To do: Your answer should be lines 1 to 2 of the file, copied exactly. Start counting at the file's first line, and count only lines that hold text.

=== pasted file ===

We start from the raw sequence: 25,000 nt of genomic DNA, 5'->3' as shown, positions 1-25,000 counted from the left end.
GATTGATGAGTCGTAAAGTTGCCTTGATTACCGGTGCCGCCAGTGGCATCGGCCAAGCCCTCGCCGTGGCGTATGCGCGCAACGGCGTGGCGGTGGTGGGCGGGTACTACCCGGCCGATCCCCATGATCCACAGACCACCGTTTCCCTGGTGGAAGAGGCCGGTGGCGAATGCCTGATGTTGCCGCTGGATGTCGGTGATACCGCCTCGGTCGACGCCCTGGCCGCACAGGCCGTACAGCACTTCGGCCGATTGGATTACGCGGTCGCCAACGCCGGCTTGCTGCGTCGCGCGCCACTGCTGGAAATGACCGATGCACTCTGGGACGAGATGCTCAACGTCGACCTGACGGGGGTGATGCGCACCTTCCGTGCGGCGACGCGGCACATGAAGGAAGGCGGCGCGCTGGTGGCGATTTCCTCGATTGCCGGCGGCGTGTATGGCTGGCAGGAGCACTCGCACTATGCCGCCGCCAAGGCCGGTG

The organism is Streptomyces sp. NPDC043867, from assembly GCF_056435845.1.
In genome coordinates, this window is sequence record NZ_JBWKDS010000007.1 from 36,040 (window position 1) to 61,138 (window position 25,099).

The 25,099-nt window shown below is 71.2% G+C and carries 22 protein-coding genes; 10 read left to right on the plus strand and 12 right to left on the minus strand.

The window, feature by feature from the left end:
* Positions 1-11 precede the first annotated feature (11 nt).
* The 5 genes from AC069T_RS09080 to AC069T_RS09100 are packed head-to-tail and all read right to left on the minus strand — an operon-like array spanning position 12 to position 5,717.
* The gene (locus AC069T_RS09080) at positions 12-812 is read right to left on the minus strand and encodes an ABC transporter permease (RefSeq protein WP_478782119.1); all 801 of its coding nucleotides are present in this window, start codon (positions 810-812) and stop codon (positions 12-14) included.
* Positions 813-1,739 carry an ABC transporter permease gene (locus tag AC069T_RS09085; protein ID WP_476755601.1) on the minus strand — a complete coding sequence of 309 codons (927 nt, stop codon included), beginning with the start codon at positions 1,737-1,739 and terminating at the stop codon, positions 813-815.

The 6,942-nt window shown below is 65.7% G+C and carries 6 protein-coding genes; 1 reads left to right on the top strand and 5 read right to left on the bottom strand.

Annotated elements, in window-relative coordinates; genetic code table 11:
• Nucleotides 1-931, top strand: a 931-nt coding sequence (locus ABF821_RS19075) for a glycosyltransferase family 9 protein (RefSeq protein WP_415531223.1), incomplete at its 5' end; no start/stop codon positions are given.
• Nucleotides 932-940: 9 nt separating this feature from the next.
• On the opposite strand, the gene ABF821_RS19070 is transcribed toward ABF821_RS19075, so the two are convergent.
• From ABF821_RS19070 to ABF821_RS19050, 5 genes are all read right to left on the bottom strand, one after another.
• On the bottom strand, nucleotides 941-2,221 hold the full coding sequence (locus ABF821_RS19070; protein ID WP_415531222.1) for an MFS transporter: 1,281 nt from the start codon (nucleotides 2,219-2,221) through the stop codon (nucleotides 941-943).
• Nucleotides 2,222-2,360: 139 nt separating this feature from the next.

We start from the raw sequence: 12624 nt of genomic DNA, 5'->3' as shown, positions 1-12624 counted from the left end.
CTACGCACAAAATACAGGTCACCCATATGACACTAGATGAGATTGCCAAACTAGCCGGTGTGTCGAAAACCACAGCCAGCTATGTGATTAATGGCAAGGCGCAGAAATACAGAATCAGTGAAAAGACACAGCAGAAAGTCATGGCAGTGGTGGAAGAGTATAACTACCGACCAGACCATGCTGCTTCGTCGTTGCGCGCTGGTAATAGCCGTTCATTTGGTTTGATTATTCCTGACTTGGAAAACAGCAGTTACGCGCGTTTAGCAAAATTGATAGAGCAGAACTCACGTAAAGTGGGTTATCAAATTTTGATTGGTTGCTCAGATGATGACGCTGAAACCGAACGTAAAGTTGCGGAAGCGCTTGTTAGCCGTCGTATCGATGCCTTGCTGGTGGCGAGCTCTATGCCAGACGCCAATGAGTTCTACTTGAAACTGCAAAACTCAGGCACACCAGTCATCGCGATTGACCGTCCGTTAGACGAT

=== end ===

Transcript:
We start from the raw sequence: 25,000 nt of genomic DNA, 5'->3' as shown, positions 1-25,000 counted from the left end.
GATTGATGAGTCGTAAAGTTGCCTTGATTACCGGTGCCGCCAGTGGCATCGGCCAAGCCCTCGCCGTGGCGTATGCGCGCAACGGCGTGGCGGTGGTGGGCGGGTACTACCCGGCCGATCCCCATGATCCACAGACCACCGTTTCCCTGGTGGAAGAGGCCGGTGGCGAATGCCTGATGTTGCCGCTGGATGTCGGTGATACCGCCTCGGTCGACGCCCTGGCCGCACAGGCCGTACAGCACTTCGGCCGATTGGATTACGCGGTCGCCAACGCCGGCTTGCTGCGTCGCGCGCCACTGCTGGAAATGACCGATGCACTCTGGGACGAGATGCTCAACGTCGACCTGACGGGGGTGATGCGCACCTTCCGTGCGGCGACGCGGCACATGAAGGAAGGCGGCGCGCTGGTGGCGATTTCCTCGATTGCCGGCGGCGTGTATGGCTGGCAGGAGCACTCGCACTATGCCGCCGCCAAGGCCGGTG